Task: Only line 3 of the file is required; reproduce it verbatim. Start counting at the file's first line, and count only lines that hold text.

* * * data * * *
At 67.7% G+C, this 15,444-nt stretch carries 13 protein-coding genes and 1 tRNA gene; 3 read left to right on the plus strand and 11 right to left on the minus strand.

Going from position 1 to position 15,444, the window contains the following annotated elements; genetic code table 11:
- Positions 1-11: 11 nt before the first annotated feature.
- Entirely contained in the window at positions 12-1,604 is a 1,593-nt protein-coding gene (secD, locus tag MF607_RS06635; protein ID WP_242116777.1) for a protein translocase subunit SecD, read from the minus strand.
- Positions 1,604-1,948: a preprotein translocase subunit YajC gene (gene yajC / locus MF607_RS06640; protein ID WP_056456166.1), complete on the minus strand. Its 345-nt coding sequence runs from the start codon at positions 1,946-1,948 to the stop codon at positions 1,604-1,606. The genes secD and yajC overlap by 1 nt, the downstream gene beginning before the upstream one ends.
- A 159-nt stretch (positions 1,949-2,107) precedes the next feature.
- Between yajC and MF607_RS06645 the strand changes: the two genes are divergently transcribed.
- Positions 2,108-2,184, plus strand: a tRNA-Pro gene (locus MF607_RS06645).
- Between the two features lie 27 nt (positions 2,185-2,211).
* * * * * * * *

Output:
- Positions 1-11: 11 nt before the first annotated feature.